There are currently 426 Realtors listed in the Black Hills Realtor Association, and right now, there is approximately just ONE house per realtor on the market!
We’re in a significant demand for real estate listings in the Rapid City area, and it’s impacting the livelihoods of everyone in the housing market, as well as the availability of properties for families to purchase. This is part of a larger “Buyer’s Market” happening across the nation.
Realtor/Broker Tony Hensley of Re/Max Results here in Rapid recently sat down and told me about the current real estate market in Rapid City.
“Locally it is like it is nationally – we have a lack of inventory. We also have rising interest rates which isn’t as big a problem as the lack of inventory. We see a lot of people coming in who are qualified to buy, but we just don’t have exactly the right priced home. It seems like the $500 thousand market, and up, we have plenty of inventory, but the $175 to $350 thousand market is very, very low in inventory. If those homes are priced right and ready to sell, those sellers right now are receiving multiple offers within hours which is a national problem at the moment.”
What’s going to happen when (not if) mortgage rates begin to increase? This past week mortgage rates for 30-year fixed notes rose from 4.29 percent to 4.30 – thanks, in part, to the Trump Administration. Recent setbacks in Trump policies (the botched Health Care plan, and the Democratic filibuster for Supreme Court nominee Neal Gorsuch, for instance) have caused the market to reassess. This has, in turn, reversed some recent gains in the stock market and pushed mortgage rates down, although likely that’s only temporary. But as the Federal Reserve hikes interest rates, the chances of seeing the under-4 percent mortgage rates of the last few years are unlikely shortly.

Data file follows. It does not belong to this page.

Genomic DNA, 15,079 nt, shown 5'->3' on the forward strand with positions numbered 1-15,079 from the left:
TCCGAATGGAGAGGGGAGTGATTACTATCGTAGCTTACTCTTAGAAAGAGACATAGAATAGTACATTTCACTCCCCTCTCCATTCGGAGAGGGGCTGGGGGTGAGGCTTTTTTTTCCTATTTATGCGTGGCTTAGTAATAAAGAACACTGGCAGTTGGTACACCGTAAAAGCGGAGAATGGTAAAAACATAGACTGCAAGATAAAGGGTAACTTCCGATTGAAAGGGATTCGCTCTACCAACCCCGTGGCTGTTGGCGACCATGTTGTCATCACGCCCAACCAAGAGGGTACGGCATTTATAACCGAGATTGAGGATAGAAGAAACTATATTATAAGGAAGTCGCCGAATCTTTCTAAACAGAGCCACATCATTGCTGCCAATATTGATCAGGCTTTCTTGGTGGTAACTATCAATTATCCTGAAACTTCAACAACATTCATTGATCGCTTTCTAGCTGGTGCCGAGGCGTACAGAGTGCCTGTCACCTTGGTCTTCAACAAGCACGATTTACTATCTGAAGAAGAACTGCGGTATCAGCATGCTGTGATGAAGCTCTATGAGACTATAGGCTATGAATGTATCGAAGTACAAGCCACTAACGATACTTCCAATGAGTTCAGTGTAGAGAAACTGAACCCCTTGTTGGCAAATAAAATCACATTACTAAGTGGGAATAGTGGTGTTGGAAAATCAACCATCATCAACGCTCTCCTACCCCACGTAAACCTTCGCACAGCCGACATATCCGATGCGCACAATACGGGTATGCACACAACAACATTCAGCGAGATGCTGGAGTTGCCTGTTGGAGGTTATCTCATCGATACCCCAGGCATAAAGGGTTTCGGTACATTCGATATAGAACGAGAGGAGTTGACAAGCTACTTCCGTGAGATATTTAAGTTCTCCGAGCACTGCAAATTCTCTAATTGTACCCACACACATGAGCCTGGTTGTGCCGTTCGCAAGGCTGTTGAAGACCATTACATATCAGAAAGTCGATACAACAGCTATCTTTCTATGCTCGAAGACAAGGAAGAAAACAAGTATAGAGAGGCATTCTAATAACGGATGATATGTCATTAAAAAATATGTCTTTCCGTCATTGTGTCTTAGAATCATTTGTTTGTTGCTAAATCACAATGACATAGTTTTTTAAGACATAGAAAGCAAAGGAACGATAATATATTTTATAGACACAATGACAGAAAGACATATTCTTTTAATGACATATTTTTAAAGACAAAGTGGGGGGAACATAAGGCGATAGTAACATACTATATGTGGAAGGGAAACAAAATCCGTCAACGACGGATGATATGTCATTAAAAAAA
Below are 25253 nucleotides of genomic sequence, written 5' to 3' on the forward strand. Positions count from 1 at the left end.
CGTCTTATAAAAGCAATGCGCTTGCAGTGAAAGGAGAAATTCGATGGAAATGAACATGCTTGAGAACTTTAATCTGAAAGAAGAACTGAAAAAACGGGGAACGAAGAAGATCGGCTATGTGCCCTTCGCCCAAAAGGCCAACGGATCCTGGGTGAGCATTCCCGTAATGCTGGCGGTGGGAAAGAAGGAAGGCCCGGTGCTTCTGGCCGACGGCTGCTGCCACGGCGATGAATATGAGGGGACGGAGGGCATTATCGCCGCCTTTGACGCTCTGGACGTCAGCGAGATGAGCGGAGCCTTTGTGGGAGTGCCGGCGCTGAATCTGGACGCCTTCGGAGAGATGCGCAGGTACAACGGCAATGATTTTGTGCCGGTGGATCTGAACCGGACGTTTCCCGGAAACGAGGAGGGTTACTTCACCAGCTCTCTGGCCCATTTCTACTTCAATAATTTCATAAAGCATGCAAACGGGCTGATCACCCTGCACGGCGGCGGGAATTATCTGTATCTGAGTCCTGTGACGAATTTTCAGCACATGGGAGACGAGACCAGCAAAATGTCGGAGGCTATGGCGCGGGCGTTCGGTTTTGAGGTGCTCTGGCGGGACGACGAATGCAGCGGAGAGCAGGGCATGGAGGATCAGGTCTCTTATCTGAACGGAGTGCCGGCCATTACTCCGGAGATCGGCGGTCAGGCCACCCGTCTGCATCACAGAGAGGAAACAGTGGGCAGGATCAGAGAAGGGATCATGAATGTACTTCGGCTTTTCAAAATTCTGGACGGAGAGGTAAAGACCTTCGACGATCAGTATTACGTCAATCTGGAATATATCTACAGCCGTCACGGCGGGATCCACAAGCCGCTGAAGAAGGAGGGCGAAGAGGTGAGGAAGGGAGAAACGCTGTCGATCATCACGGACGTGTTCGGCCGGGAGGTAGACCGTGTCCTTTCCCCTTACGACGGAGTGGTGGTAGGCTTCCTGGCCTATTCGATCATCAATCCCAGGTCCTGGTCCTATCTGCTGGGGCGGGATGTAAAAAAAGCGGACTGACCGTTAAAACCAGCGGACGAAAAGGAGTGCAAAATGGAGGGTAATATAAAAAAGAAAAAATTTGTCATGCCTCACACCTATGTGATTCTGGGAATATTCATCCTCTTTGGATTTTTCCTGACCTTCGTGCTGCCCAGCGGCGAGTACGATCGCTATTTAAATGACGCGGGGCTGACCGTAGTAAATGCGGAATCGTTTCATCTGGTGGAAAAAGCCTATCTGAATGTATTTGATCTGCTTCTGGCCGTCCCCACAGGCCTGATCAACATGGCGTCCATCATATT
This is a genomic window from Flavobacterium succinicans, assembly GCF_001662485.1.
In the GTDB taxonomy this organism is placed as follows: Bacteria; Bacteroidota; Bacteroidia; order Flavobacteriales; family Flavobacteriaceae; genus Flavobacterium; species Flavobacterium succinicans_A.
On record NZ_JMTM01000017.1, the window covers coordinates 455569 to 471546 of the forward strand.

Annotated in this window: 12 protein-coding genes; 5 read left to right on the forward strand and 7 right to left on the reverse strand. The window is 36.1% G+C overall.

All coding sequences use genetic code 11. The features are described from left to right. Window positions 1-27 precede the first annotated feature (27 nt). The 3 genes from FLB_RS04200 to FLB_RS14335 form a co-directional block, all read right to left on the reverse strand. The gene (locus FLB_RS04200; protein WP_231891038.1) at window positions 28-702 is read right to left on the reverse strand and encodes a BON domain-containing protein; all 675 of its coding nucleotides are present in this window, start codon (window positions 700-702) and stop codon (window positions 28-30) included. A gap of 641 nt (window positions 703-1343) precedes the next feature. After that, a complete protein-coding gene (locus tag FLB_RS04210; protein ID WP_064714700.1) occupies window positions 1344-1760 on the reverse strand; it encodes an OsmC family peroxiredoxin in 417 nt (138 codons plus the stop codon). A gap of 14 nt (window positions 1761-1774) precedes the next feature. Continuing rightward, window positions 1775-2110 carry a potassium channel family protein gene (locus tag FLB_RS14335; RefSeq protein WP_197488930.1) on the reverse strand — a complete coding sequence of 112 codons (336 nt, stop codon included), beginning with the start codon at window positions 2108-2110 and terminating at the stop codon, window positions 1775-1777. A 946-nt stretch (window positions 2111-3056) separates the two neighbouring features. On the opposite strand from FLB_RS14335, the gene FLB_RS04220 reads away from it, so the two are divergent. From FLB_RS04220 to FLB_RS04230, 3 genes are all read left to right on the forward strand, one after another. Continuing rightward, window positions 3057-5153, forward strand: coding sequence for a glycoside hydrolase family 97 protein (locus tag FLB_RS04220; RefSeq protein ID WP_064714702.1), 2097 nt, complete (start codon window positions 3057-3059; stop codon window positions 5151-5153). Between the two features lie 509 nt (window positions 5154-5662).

Rapid City has always been a unique market, one that doesn’t always reflect the national averages and that includes the housing market. Like the rest of the nation we suffer from a dearth of available properties, but unlike many other parts of the U.S., we see our population grow significantly. We need suitable homes for those moving into our area or those with changing needs.
Tony and I talked about the recent report from United Vanlines that South Dakota has replaced Oregon as the “Top Moving Destination” in state-to-state moves in the U.S. This has a significant impact upon the housing market, including rental properties.
“We (Rapid City) have multiple apartments being built, and from what people are telling me, those are being filled quickly. My wife runs a property management company, and they have virtually nothing to rent. I think the base (Ellsworth) is still full of people and I don’t think we’ve seen the influx of people expected for Black Hills Corp yet, so there’s, even more, buyers coming. I just think the beautiful Black Hills and the pace of life here brings people to our area.”
While business may be driving some folks to Rapid City, nostalgia is another factor. “I know a lot of young professional, people that grew up here, who said they’d never come back. They go out in the world, but something brings them back to the Black Hills. I mean, you’ve got rock-climbing, mountain biking, hiking, and skiing. All these activities bringing people back, plus the cost of living is relatively cheap compared, even to Denver.”
The challenge is that while properties are in the highest demand we’ve seen in years, there’s no real incentive to sell your home unless you’re looking to build or move out of the area. After all, where are you going to move if you sell your house?